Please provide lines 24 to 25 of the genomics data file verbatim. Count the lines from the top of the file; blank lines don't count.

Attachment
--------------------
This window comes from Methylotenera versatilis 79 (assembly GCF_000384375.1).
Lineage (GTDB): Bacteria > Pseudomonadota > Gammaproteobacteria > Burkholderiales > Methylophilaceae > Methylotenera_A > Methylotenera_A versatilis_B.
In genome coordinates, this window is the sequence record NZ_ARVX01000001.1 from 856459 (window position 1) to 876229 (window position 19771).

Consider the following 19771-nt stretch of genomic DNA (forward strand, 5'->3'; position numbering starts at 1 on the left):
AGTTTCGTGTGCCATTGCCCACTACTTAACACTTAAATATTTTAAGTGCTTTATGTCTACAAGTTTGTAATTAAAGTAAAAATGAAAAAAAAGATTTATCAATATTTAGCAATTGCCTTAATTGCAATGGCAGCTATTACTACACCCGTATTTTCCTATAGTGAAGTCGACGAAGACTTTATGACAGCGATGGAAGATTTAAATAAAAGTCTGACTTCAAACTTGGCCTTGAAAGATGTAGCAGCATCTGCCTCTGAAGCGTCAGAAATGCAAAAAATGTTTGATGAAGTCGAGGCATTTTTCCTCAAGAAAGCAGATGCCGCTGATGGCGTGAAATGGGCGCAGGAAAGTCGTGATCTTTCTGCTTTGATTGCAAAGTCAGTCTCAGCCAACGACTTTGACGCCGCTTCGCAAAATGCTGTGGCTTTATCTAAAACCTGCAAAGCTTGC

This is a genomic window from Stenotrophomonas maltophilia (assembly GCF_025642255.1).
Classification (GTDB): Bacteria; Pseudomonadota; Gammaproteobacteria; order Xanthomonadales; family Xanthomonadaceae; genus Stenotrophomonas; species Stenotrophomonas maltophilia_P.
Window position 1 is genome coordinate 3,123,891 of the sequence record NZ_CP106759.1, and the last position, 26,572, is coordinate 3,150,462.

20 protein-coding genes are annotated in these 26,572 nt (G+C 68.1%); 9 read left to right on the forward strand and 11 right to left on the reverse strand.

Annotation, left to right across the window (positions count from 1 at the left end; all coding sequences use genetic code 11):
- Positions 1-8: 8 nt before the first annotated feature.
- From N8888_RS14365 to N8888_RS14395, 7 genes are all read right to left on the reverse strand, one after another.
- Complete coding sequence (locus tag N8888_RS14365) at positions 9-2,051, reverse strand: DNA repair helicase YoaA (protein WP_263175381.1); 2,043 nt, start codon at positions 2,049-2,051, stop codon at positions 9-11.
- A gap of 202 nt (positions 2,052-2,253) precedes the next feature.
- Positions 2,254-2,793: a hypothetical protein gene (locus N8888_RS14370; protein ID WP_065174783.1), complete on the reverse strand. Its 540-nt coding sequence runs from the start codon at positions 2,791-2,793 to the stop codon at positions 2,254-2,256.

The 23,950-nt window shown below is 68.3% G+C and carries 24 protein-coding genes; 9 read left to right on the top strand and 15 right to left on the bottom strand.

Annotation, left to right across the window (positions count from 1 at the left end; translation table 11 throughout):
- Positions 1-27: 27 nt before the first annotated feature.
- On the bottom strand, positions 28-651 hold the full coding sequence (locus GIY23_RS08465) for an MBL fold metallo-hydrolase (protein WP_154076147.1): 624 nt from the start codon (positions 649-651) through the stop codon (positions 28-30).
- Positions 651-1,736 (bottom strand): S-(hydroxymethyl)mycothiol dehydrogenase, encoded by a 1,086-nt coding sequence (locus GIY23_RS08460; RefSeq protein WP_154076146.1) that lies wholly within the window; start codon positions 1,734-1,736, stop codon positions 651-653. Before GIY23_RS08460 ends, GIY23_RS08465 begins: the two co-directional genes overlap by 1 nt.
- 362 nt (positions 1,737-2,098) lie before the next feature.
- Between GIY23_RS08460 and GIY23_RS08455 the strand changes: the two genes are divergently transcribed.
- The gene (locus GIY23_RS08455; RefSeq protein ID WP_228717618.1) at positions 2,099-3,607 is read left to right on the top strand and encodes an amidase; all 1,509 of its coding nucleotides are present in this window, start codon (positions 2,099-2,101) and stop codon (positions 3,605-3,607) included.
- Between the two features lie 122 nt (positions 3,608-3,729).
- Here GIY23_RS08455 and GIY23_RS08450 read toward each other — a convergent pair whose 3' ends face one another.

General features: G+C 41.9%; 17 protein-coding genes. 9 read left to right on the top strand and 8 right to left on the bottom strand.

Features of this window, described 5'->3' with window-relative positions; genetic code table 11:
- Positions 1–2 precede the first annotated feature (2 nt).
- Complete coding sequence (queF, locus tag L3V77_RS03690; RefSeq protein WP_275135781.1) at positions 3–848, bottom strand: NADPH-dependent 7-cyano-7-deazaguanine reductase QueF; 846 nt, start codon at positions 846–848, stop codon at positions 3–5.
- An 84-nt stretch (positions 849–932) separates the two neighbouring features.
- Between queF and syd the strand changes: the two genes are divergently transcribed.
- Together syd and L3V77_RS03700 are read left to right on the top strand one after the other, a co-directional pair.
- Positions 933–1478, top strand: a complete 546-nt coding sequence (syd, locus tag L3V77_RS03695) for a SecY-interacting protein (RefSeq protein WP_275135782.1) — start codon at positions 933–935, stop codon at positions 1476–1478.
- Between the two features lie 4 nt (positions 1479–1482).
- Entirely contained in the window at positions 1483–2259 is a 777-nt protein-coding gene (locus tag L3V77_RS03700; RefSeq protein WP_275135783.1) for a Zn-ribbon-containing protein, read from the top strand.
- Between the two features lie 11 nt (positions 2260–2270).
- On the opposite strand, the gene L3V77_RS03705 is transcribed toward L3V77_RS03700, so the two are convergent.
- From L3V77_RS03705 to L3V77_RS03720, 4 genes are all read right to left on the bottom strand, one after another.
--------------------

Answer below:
- Between the two features lie 122 nt (positions 3,608-3,729).
- Here GIY23_RS08455 and GIY23_RS08450 read toward each other — a convergent pair whose 3' ends face one another.